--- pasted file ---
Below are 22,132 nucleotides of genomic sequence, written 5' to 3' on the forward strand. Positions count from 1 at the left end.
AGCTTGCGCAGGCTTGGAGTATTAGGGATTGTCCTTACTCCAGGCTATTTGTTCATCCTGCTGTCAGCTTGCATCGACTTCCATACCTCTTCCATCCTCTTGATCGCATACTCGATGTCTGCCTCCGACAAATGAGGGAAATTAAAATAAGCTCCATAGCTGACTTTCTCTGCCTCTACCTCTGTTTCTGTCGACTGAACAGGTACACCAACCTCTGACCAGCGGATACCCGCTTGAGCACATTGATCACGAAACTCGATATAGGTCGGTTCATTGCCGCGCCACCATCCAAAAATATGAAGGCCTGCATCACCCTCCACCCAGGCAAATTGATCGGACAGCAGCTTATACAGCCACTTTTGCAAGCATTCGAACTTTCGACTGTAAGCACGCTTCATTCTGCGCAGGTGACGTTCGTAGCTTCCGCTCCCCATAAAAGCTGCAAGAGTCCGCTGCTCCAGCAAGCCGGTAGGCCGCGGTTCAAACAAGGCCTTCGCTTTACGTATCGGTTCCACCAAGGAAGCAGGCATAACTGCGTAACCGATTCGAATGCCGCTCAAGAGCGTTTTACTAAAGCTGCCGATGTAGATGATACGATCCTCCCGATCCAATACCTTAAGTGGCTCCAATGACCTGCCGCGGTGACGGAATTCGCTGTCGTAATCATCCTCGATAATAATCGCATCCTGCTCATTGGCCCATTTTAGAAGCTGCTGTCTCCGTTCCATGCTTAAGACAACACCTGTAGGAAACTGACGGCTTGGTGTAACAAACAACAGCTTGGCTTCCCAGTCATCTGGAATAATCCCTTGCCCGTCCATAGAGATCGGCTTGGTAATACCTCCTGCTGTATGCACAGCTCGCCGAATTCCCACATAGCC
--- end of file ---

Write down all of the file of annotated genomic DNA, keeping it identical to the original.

Below are 22,132 nucleotides of genomic sequence, written 5' to 3' on the forward strand. Positions count from 1 at the left end.
AGCTTGCGCAGGCTTGGAGTATTAGGGATTGTCCTTACTCCAGGCTATTTGTTCATCCTGCTGTCAGCTTGCATCGACTTCCATACCTCTTCCATCCTCTTGATCGCATACTCGATGTCTGCCTCCGACAAATGAGGGAAATTAAAATAAGCTCCATAGCTGACTTTCTCTGCCTCTACCTCTGTTTCTGTCGACTGAACAGGTACACCAACCTCTGACCAGCGGATACCCGCTTGAGCACATTGATCACGAAACTCGATATAGGTCGGTTCATTGCCGCGCCACCATCCAAAAATATGAAGGCCTGCATCACCCTCCACCCAGGCAAATTGATCGGACAGCAGCTTATACAGCCACTTTTGCAAGCATTCGAACTTTCGACTGTAAGCACGCTTCATTCTGCGCAGGTGACGTTCGTAGCTTCCGCTCCCCATAAAAGCTGCAAGAGTCCGCTGCTCCAGCAAGCCGGTAGGCCGCGGTTCAAACAAGGCCTTCGCTTTACGTATCGGTTCCACCAAGGAAGCAGGCATAACTGCGTAACCGATTCGAATGCCGCTCAAGAGCGTTTTACTAAAGCTGCCGATGTAGATGATACGATCCTCCCGATCCAATACCTTAAGTGGCTCCAATGACCTGCCGCGGTGACGGAATTCGCTGTCGTAATCATCCTCGATAATAATCGCATCCTGCTCATTGGCCCATTTTAGAAGCTGCTGTCTCCGTTCCATGCTTAAGACAACACCTGTAGGAAACTGACGGCTTGGTGTAACAAACAACAGCTTGGCTTCCCAGTCATCTGGAATAATCCCTTGCCCGTCCATAGAGATCGGCTTGGTAATACCTCCTGCTGTATGCACAGCTCGCCGAATTCCCACATAGCC